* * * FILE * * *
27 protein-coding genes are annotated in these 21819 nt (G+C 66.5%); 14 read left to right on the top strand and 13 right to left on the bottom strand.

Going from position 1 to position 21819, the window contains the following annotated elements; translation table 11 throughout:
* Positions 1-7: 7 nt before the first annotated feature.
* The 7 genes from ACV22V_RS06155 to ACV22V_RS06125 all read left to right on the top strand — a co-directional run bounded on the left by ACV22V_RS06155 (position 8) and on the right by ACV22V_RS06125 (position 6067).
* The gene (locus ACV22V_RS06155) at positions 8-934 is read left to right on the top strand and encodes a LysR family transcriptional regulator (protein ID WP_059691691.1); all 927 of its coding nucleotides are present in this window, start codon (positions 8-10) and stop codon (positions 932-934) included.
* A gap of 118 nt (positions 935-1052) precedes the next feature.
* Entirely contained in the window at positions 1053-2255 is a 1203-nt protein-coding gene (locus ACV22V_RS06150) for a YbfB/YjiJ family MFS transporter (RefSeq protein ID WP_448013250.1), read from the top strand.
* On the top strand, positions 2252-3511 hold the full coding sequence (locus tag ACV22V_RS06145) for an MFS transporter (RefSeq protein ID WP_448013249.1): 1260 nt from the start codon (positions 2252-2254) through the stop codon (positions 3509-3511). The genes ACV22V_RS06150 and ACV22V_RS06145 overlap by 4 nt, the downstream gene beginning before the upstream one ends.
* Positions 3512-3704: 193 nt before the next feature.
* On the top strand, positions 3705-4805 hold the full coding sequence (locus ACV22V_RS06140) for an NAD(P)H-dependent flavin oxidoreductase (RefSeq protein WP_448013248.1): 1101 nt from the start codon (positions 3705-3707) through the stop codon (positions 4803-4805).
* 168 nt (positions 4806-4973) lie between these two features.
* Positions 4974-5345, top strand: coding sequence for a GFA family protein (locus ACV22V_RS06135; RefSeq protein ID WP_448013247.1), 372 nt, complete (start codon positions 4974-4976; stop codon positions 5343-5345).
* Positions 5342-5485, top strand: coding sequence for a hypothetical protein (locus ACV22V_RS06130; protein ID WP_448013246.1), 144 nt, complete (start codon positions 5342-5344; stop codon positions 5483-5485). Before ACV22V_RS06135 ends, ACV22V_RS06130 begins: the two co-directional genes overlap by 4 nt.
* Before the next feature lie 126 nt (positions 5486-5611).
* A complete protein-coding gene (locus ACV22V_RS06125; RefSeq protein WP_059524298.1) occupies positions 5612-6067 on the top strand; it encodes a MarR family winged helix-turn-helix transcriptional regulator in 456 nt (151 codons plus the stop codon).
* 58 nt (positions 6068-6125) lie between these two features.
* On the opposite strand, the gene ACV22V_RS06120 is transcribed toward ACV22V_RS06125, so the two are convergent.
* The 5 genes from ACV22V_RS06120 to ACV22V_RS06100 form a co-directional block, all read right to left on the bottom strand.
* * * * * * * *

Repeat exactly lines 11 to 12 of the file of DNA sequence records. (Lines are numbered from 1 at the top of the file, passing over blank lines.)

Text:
* 168 nt (positions 4806-4973) lie between these two features.
* Positions 4974-5345, top strand: coding sequence for a GFA family protein (locus ACV22V_RS06135; RefSeq protein ID WP_448013247.1), 372 nt, complete (start codon positions 4974-4976; stop codon positions 5343-5345).